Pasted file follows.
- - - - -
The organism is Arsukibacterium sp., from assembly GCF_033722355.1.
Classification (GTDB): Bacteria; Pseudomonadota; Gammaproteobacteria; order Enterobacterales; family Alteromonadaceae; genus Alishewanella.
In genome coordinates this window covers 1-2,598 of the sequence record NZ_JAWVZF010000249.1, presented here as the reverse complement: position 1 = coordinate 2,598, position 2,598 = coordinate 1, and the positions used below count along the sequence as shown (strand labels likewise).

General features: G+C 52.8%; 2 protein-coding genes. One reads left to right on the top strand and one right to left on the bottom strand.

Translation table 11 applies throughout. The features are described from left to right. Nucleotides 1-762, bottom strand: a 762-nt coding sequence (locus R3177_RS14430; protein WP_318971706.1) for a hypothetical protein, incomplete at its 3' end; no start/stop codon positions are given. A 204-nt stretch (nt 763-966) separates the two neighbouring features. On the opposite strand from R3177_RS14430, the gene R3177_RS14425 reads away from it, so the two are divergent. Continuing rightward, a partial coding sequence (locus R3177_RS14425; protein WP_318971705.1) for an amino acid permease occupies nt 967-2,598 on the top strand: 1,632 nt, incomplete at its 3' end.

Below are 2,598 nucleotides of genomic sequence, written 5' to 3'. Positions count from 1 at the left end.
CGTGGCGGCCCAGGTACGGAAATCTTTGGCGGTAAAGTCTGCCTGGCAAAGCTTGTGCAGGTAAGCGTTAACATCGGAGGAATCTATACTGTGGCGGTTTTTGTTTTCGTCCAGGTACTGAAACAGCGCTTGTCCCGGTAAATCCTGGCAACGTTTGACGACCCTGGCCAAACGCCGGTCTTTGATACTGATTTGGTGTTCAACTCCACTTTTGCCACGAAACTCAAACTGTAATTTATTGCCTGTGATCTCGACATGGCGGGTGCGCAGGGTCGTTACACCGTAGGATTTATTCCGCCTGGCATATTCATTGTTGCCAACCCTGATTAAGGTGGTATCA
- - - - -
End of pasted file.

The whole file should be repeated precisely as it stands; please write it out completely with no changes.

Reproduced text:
The organism is Arsukibacterium sp., from assembly GCF_033722355.1.
Classification (GTDB): Bacteria; Pseudomonadota; Gammaproteobacteria; order Enterobacterales; family Alteromonadaceae; genus Alishewanella.
In genome coordinates this window covers 1-2,598 of the sequence record NZ_JAWVZF010000249.1, presented here as the reverse complement: position 1 = coordinate 2,598, position 2,598 = coordinate 1, and the positions used below count along the sequence as shown (strand labels likewise).

General features: G+C 52.8%; 2 protein-coding genes. One reads left to right on the top strand and one right to left on the bottom strand.

Translation table 11 applies throughout. The features are described from left to right. Nucleotides 1-762, bottom strand: a 762-nt coding sequence (locus R3177_RS14430; protein WP_318971706.1) for a hypothetical protein, incomplete at its 3' end; no start/stop codon positions are given. A 204-nt stretch (nt 763-966) separates the two neighbouring features. On the opposite strand from R3177_RS14430, the gene R3177_RS14425 reads away from it, so the two are divergent. Continuing rightward, a partial coding sequence (locus R3177_RS14425; protein WP_318971705.1) for an amino acid permease occupies nt 967-2,598 on the top strand: 1,632 nt, incomplete at its 3' end.

Below are 2,598 nucleotides of genomic sequence, written 5' to 3'. Positions count from 1 at the left end.
CGTGGCGGCCCAGGTACGGAAATCTTTGGCGGTAAAGTCTGCCTGGCAAAGCTTGTGCAGGTAAGCGTTAACATCGGAGGAATCTATACTGTGGCGGTTTTTGTTTTCGTCCAGGTACTGAAACAGCGCTTGTCCCGGTAAATCCTGGCAACGTTTGACGACCCTGGCCAAACGCCGGTCTTTGATACTGATTTGGTGTTCAACTCCACTTTTGCCACGAAACTCAAACTGTAATTTATTGCCTGTGATCTCGACATGGCGGGTGCGCAGGGTCGTTACACCGTAGGATTTATTCCGCCTGGCATATTCATTGTTGCCAACCCTGATTAAGGTGGTATCA